Coming Clean - A Gay classic entertainingly revived - recommended

The King’s Head Theatre continues its Queer season with Kevin Elyot’s Coming Clean – a piece of gay nostalgia from the early 1980s. But, don’t let the age of this play put you off. There is much relevance here with good doses of comedy and tension, making this a satisfying performance for a modern audience.


Gay theatre has often, over the years, taken as its themes, heart wrenching stories with acidic twists of humour about AIDS or the modern dystopian vision of the world of ‘chemsex’ parties – think Angels in America, My Night with Reg, (Kevin Aylot’s best known work), 5 Guys Chillin’ or the Chemsex Monologues.


Coming Clean, harks back to an earlier time, 1982, before the Internet, Clause 28, HIV, ‘Tina’ or Grindr –  a period when, although there were struggles to be overcome, gay playwrights started to address what it was to be gay and in a relationship in a more matter of fact way.


No doubt, Coming Clean, the debut work of Kevin Elyot, the renowned and sadly missed dramatist, was seen as very bold and daring at its premiere. Perhaps the modern audience are more knowing, cynical - a bit of a ‘seen it all before bunch.’


However, under the direction of Adam Spreadbury-Maher, a little piece of 80s gay life has been lovingly and convincingly revived in a grotty Kentish Town flat – home to successful New York born author Greg (Jason Nwoga, conveying a solid air of success) and struggling  writer, boy friend, Tony (Lee Knight, likeable, calibrating well the rising hysteria and emotion as he tries to keep the relationship alive). There are the sounds of an upright Hoover, the ring-ring of a wall mounted two tone phone, talk of 90p pints (outrageous!) and, wearing a Sony Cassette Walkman, struggling actor/cleaner Robert, (Tom Lambert, the cute younger guy, knowingly navigating a path to sexual conquest). With the well chosen soundtrack in the background, it's all really evocative. The acting and the chemistry between the actors, especially Lee and his best mate William, played irrepressibly by Elliot Hadley, helps breath life into a script, although with some great one liners, can border on the melodramatic ‘kitchen-sink drama’ in tone.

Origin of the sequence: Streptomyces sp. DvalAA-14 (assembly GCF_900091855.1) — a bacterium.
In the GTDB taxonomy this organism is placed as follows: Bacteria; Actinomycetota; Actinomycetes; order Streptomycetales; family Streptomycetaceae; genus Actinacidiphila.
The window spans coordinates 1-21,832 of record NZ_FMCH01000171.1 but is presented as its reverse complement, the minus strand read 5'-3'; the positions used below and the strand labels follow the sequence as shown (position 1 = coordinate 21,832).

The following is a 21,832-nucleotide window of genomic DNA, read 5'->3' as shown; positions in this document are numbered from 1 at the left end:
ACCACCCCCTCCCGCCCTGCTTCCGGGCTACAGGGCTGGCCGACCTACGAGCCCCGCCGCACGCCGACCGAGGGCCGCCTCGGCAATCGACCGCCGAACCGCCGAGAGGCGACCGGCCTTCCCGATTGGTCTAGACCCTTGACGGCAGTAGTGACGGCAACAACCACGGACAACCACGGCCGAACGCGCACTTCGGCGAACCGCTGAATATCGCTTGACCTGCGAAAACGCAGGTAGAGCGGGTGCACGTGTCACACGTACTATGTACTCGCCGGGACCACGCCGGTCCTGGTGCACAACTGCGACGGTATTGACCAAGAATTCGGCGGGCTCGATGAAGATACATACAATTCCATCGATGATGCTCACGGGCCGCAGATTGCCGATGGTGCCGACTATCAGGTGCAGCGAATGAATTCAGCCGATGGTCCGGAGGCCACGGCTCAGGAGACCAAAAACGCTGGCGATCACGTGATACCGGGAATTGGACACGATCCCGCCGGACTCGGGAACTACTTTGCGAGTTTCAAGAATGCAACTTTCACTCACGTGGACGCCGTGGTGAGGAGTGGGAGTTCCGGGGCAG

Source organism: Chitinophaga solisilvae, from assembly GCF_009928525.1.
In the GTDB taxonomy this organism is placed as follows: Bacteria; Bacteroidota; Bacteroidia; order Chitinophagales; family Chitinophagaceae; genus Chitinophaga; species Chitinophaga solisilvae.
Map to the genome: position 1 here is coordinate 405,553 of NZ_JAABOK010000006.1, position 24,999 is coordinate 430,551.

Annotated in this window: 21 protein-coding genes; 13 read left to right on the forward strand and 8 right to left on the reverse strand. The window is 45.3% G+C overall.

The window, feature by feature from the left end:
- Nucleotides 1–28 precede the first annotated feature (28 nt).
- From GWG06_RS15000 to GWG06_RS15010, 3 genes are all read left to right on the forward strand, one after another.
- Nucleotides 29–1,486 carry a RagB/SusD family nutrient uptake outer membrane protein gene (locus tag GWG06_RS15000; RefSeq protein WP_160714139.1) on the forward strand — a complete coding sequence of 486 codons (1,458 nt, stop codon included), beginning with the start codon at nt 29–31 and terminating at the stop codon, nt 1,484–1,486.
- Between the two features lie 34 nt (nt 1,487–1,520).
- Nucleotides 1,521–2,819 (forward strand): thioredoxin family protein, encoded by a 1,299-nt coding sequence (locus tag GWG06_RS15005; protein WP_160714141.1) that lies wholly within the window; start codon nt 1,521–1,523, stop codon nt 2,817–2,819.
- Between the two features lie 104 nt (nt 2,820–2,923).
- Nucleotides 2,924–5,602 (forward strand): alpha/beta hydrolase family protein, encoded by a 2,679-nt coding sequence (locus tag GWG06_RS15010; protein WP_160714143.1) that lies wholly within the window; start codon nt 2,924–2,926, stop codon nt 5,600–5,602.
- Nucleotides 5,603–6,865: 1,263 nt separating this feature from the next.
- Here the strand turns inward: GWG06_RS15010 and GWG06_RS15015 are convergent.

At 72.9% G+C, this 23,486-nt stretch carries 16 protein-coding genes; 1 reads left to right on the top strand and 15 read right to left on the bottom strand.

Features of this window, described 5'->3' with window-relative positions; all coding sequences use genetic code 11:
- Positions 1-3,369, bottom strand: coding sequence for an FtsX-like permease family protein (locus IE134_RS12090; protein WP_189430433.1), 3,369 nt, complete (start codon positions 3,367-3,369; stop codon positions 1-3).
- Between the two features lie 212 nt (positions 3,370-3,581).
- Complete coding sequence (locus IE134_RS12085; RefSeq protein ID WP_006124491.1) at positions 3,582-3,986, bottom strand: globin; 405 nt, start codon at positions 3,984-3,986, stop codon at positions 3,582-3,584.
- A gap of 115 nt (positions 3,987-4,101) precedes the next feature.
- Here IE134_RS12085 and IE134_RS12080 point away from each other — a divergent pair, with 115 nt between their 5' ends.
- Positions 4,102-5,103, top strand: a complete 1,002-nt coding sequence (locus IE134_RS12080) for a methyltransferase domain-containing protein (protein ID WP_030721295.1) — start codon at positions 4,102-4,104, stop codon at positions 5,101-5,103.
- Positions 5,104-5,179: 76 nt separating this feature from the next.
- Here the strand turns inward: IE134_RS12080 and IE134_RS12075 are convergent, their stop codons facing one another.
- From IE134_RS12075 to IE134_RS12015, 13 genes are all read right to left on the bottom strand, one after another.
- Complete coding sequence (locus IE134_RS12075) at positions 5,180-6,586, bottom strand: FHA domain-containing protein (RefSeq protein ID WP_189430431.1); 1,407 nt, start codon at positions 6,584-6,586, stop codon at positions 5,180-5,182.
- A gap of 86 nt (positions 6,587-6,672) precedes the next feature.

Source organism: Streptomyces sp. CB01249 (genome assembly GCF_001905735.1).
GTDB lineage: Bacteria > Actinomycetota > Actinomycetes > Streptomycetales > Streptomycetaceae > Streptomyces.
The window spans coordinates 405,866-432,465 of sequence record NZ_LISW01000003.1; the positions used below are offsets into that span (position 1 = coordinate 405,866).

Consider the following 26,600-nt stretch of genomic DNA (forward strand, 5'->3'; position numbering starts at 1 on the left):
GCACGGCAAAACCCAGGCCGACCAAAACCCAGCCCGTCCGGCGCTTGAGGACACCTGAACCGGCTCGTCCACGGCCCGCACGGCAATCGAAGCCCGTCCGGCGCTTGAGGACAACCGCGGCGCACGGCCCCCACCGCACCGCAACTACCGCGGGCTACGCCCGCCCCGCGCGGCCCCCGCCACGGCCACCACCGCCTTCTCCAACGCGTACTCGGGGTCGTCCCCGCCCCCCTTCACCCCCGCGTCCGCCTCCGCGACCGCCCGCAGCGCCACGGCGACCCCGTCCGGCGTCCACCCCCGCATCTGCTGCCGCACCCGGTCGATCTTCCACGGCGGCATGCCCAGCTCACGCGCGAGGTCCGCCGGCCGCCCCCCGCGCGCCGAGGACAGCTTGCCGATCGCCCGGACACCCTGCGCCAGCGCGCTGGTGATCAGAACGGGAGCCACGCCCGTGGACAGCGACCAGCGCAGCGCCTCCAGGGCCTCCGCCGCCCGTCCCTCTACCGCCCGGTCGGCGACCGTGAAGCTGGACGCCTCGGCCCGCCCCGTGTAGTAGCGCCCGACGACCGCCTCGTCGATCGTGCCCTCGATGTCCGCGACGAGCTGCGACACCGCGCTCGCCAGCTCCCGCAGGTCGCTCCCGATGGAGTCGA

Looking at the struggle for monogamy in a gay relationship as the couple reach their fifth anniversary – (is it possible to stay faithful?) is as relevant today as it has always been. The play charts this all too squirmingly well for those in the audience who have been there. So, a voice from the early 80s reminds us that, in the gay world – or in any world really – it was ever thus. Recommended.

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Coming Clean
King's Head Theatre, London
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